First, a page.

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Finished leather export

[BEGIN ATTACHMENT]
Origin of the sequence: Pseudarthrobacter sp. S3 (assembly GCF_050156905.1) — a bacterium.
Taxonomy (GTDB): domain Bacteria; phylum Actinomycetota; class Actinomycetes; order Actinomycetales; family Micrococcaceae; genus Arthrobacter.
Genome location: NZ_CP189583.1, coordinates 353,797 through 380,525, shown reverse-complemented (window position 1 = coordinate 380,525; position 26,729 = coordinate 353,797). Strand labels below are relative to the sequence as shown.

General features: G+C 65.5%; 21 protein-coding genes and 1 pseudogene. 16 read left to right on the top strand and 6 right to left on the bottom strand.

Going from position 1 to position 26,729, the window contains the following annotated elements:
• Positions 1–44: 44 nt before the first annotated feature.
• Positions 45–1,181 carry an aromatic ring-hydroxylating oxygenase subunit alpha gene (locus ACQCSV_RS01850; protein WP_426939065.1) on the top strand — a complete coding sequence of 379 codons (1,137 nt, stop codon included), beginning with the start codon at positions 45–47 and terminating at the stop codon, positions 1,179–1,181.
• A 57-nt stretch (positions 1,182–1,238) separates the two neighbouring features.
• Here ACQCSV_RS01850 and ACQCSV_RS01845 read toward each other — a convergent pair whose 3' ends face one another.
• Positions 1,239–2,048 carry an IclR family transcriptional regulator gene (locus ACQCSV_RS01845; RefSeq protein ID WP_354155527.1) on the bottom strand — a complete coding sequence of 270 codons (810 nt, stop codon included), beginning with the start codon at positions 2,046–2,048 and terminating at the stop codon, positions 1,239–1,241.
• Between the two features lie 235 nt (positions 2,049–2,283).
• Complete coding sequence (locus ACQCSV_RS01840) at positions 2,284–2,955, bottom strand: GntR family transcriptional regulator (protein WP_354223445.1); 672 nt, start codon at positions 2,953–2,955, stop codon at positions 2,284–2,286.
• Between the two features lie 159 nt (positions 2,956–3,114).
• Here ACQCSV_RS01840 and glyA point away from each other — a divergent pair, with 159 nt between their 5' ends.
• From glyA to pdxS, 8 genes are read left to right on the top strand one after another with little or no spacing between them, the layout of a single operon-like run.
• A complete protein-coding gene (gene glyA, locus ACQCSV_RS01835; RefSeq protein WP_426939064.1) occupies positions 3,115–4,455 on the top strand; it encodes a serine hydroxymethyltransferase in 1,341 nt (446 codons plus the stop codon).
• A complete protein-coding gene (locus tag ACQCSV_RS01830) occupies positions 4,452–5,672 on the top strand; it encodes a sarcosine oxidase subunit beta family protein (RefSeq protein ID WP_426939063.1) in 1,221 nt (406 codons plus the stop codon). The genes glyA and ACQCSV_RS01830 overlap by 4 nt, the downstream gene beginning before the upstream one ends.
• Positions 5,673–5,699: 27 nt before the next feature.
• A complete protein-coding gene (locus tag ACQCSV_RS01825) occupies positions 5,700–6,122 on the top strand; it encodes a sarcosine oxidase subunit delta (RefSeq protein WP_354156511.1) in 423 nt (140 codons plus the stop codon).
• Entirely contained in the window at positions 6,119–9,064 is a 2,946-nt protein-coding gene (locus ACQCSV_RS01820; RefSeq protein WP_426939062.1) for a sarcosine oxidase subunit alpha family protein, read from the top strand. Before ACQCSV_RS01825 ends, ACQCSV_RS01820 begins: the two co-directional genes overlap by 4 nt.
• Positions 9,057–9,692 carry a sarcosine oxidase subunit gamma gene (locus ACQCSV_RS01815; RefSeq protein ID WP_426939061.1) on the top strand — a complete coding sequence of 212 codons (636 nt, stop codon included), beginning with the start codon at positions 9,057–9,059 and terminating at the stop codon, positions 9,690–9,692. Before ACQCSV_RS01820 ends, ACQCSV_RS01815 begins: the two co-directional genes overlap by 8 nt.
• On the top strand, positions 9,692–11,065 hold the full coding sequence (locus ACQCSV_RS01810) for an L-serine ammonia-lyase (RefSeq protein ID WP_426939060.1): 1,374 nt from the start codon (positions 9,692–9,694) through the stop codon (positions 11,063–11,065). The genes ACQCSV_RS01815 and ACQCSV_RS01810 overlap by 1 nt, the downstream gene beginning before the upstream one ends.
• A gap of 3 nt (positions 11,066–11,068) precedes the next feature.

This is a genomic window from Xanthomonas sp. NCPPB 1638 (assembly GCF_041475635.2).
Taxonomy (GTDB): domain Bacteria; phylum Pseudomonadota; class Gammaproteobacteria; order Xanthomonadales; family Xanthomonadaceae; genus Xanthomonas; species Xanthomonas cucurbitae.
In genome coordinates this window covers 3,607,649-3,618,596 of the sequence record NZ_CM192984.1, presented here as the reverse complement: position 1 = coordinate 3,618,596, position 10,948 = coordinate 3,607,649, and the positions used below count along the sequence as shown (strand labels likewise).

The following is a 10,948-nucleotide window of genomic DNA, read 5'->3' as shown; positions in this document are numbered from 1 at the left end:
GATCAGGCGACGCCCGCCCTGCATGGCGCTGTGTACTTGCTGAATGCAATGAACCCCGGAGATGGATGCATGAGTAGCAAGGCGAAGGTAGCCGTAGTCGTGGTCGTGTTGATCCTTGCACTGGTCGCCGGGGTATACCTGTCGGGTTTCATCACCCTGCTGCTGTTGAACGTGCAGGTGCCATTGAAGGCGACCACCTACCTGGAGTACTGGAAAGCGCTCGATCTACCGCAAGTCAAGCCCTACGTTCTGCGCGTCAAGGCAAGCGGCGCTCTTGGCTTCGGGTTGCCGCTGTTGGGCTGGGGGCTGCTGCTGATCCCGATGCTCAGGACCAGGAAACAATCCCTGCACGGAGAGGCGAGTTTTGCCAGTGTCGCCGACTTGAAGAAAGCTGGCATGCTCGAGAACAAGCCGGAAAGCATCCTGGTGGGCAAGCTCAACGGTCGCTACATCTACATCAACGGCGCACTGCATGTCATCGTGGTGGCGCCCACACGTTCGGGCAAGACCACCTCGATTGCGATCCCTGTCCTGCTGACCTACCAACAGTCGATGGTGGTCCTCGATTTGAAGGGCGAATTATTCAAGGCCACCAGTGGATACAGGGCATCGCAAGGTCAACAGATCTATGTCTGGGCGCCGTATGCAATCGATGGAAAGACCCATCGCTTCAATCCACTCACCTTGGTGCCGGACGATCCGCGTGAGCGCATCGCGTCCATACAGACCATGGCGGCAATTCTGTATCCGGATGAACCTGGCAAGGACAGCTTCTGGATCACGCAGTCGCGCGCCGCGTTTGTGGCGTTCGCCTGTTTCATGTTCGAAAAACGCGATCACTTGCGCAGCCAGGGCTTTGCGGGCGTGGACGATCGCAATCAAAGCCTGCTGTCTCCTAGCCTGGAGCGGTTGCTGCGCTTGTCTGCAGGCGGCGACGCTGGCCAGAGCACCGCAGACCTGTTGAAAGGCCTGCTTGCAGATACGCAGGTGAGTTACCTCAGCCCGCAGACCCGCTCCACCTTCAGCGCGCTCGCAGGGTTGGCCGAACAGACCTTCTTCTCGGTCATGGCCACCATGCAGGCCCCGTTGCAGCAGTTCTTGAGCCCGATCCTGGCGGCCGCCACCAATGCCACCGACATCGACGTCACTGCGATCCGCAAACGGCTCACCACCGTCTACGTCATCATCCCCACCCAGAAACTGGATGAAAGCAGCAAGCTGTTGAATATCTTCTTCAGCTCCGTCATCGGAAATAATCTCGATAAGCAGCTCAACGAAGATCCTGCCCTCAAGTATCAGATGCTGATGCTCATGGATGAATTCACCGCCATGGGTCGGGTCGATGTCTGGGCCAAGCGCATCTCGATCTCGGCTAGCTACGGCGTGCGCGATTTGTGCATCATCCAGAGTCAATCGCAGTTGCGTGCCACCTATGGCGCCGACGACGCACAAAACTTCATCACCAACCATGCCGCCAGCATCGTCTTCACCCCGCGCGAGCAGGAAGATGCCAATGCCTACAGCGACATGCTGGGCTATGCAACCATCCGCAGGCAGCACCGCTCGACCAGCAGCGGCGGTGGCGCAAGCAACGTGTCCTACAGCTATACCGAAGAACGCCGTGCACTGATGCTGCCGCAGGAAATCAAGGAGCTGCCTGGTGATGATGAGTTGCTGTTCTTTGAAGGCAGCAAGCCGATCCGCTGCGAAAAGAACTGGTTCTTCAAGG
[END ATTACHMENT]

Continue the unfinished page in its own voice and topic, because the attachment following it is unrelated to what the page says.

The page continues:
A slump in the country’s finished leather exports is quite worrying. This also indicates that Bangladesh’s leather industry, being constrained with limited options, is not yet poised for challenging deals in international markets, despite having good potential. The country’s export earnings from finished leather recorded, according to the Export Promotion Bureau (EPB), a drastic fall by around 28 per cent in the first half (July-December) of the current fiscal year (FY), 2017-18. Exports were down to $97.53 million during the period as against $135.16 million in the corresponding one of the previous fiscal. The figures are small — and indeed far smaller than one would expect from a prime thrust sector like leather that is endowed with some inherent advantages, not just cheaper labour compared to the competitors. The reasons reportedly attributed to the unexpected fall of export by industry insiders are: price shrinking in international market to the tune of around 30 per cent and adverse impact of factory relocation from Hazaribagh to Savar. The second reason may not apparently hold out strongly, but the manner in which the relocation was undertaken speaks volumes about the inefficiency of the authorities, especially in providing basic facilities to a large number of enterprises. Unfortunately, the authorities, until now, are far from doing so as one of the key facilities — the central effluent plant (CEPT) — is yet to be made fully operational. Industry insiders have been complaining that many foreign buyers are reluctant to visit the new facilities due to environmental hazards as installation of the CETP is not yet complete and fraught with many complications. Not all tanneries have started their operations in the Savar leather estate. Reportedly, out of more than 150 tanneries, around a hundred have resumed operations. This may explain the less than normal activities and hence limited production for export. Finished leather exports experienced a noticeable decline in the last fiscal too with a slump of around 16 per cent compared to that of the preceding year. This brings to light the stark reality that the leather sector is not doing well for successive years. If fall of prices is to be taken into account, the slump in export can be explained. However, one needs to examine whether price fall was the real cause, and if so, how to ride it out in the days ahead. The industry people need to examine the situation in the global context and find out how others are doing – with higher cost of production. The country is reported to have an annual capacity to process nearly 300 million square feet of finished leather, of which around 25 per cent are sold to local leather goods manufacturers. There are indeed many issues that need to be brought under the scanner to understand the state of affairs, both at the global as well as the country levels. One of the issues that needs to be examined thoroughly is the situation of Bangladesh’s traditional export destinations. Besides, it would be important to know whether there has been any noticeable trade diversion in major importing countries and regions.

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